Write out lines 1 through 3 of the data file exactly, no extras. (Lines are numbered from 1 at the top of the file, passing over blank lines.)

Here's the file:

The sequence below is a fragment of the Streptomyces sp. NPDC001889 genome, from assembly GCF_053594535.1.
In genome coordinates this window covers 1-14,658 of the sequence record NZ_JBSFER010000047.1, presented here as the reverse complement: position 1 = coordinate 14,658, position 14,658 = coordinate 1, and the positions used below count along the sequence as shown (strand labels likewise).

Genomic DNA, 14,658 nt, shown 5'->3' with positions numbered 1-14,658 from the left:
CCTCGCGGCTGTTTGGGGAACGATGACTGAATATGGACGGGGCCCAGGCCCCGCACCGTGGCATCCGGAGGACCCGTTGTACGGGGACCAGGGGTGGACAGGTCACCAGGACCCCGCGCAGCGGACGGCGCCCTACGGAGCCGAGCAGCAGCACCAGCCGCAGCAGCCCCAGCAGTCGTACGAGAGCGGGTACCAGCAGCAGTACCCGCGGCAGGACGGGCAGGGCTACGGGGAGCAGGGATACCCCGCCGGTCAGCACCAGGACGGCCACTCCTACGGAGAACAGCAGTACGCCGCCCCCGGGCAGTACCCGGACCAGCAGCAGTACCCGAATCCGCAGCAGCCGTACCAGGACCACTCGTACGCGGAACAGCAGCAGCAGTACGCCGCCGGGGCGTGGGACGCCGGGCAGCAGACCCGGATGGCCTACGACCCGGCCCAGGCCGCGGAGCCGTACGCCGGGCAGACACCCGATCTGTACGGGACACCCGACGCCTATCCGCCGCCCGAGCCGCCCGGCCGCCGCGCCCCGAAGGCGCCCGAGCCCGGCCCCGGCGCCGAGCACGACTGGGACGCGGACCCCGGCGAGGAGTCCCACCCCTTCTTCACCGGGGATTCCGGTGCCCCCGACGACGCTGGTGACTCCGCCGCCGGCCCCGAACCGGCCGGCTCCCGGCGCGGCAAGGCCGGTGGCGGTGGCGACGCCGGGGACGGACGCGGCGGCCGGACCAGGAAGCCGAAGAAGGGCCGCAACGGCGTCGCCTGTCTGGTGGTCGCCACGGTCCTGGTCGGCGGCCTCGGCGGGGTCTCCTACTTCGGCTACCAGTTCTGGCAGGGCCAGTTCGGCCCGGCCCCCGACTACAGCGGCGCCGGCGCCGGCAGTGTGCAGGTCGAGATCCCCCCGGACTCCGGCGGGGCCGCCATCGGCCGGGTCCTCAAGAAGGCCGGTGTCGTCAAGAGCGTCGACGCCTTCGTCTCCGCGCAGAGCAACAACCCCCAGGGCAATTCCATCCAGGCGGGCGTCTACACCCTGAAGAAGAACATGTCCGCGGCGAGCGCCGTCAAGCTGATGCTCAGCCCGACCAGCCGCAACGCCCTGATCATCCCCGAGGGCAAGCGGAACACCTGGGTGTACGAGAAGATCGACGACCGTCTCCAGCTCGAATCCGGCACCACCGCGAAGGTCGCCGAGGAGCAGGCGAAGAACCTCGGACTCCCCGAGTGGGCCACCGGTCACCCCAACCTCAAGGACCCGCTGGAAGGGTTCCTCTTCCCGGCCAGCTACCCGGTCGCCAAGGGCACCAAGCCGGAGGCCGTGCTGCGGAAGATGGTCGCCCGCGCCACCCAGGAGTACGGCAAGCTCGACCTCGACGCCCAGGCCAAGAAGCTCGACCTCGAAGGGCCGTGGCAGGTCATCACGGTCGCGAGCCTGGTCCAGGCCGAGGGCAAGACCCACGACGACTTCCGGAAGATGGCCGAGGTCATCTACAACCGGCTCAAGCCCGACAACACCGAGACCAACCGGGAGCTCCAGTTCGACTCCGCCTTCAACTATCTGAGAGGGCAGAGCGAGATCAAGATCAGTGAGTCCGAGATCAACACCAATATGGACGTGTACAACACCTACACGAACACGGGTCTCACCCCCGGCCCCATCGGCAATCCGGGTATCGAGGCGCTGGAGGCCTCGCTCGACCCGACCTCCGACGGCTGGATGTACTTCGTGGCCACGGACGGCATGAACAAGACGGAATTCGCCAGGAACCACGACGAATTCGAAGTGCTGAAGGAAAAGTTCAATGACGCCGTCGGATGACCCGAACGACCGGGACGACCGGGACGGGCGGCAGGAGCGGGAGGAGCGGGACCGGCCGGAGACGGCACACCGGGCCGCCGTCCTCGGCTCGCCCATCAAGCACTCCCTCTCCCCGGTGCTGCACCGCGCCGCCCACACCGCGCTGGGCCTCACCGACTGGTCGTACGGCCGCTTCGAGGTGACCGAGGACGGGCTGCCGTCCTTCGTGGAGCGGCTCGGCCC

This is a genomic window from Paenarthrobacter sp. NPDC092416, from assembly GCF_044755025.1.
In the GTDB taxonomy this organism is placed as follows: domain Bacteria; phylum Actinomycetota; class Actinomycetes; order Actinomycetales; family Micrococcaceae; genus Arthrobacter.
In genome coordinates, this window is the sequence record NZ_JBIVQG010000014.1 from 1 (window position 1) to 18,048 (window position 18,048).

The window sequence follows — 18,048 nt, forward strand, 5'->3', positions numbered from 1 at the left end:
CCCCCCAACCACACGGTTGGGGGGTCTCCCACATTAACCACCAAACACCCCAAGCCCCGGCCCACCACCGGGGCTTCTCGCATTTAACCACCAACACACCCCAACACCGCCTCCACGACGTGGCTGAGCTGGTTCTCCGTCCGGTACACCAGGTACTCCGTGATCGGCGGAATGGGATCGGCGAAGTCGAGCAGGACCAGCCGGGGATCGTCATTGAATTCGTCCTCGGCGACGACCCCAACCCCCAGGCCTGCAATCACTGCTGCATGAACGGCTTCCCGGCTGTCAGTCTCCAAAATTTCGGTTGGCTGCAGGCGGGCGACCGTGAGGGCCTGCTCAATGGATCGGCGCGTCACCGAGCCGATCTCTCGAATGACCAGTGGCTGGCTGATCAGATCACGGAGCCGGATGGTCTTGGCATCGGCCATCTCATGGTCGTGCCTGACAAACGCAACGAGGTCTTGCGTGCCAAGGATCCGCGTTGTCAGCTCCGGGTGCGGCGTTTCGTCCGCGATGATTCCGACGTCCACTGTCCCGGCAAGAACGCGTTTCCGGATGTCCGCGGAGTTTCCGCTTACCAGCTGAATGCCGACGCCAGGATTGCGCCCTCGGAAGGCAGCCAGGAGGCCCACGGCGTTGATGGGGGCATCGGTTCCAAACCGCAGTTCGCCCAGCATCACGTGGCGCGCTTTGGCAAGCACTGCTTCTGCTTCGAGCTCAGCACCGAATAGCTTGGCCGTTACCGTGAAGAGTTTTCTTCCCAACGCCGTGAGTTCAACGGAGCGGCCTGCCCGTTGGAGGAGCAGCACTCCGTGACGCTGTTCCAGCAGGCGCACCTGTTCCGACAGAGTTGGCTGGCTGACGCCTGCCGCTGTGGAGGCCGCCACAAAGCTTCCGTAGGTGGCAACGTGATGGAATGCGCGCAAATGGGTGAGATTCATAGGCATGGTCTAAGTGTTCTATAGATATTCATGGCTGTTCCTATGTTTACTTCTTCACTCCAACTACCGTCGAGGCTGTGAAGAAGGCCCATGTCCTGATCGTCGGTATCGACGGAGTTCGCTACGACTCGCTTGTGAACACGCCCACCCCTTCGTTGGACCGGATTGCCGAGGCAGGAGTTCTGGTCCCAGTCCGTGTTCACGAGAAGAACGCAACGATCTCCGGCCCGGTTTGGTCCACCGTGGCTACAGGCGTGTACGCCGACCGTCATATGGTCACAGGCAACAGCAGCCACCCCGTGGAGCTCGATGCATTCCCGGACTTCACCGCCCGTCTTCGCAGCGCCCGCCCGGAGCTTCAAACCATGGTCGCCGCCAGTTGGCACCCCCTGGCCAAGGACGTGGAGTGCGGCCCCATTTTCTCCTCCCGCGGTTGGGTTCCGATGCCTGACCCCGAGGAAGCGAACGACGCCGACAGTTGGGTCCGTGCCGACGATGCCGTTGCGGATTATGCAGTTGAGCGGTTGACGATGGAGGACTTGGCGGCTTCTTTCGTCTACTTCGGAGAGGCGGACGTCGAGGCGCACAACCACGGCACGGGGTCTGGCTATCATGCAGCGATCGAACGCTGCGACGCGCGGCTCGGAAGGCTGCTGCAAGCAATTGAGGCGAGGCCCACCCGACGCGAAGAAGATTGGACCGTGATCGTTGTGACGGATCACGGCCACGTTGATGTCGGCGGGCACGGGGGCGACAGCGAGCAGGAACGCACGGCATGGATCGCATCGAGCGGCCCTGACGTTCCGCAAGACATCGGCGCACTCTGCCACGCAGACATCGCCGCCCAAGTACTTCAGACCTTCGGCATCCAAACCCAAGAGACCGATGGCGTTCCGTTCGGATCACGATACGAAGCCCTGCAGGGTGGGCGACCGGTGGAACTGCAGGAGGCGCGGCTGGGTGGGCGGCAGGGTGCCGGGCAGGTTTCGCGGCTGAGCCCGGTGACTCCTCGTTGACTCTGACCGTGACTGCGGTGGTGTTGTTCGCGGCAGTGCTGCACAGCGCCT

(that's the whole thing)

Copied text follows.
The sequence below is a fragment of the Streptomyces sp. NPDC001889 genome, from assembly GCF_053594535.1.
In genome coordinates this window covers 1-14,658 of the sequence record NZ_JBSFER010000047.1, presented here as the reverse complement: position 1 = coordinate 14,658, position 14,658 = coordinate 1, and the positions used below count along the sequence as shown (strand labels likewise).

Genomic DNA, 14,658 nt, shown 5'->3' with positions numbered 1-14,658 from the left: